CONCRETE BASE FREQUENTLY ASKED QUESTIONS
How deep does my concrete base need to be for my building?
In most circumstances your concrete base can be prepared with a 150mm (6″) hardcore sub-base, with a 100mm (4″) of concrete. There are some situations where reinforcement of the concrete base is required and possibly up to 150mm (6″) of concrete is necessary.
How big does my concrete base need to be?
The concrete base size will be determined by the size of your stables and how much of a working area you need in front of them. We would recommend making the base slightly larger than the size of the buildings. We would also recommend having a slight slope on the concrete base to help divert any water away from the stables.
How much will it cost to build a concrete base?
As a guide you should budget a similar amount for your concrete base preparation as you would for the purchase of your timber stables. However, this very much depends upon the sites location and therefore we cannot give you an exact cost for the base.
How soon after my concrete base has been laid can you come and install my stables?
Generally we recommend two weeks after your concrete base has been laid and one week after the bricks. The weather plays an important part in this timing as the wetter and colder the weather is the longer it takes for the base to go hard and the bricks to set.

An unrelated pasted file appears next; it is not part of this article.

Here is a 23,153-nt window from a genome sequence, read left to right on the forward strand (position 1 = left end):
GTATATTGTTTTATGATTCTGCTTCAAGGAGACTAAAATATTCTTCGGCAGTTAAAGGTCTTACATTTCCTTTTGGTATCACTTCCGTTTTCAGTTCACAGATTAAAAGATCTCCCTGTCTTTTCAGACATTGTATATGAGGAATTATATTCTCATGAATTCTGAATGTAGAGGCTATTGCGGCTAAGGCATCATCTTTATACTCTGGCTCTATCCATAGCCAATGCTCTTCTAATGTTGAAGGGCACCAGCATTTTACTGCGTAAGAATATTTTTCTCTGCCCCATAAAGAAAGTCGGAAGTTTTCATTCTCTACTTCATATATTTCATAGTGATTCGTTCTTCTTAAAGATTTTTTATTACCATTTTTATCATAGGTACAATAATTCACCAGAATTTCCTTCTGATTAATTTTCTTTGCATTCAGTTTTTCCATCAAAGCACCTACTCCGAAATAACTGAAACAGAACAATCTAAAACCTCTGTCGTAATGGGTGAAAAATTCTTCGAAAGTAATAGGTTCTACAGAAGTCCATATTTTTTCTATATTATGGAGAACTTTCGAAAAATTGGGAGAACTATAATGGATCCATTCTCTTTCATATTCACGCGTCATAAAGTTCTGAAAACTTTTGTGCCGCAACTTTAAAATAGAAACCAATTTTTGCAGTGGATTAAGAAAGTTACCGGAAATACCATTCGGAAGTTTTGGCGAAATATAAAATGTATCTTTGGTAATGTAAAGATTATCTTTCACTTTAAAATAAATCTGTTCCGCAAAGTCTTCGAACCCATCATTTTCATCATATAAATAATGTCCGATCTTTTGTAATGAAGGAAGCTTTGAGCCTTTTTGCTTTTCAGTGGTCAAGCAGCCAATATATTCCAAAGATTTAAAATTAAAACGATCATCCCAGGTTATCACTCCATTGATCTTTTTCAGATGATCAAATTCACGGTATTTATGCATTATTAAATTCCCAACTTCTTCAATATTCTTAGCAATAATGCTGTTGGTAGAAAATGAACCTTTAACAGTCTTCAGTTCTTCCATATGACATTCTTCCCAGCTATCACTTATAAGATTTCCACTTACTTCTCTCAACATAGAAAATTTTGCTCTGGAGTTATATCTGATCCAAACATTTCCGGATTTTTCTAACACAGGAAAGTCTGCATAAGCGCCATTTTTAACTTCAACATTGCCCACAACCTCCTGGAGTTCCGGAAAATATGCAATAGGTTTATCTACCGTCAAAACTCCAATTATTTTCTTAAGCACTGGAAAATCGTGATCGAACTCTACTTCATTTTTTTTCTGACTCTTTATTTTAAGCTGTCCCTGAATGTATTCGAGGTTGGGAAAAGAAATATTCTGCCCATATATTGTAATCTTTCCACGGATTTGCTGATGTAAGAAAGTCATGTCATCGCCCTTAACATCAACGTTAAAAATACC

Is a special mix of concrete required?
We recommend that an agricultural mix of concrete is used as the acid in a horse’s urine could affect and breakdown ordinary concrete. (Different companies call agricultural mix concrete different names – ‘Farm Pave’ or ‘Stock Floor’. It is a strong mix that contains more cement with additional additives to protect it from harsh weather conditions and horses urine. Grade reference is C35/C40)
Is it necessary to use Semi-Engineering bricks for my base?
When a course of bricks is laid onto your base it stops any rain water working its way under your stables and thereby soaking the bedding within. Semi-engineering bricks are preferred as they are non-porous and are less likely to crumble and break in hard weather conditions.
The above is a guide only and we would advise that you seek the advice of an experienced ground work contractor.
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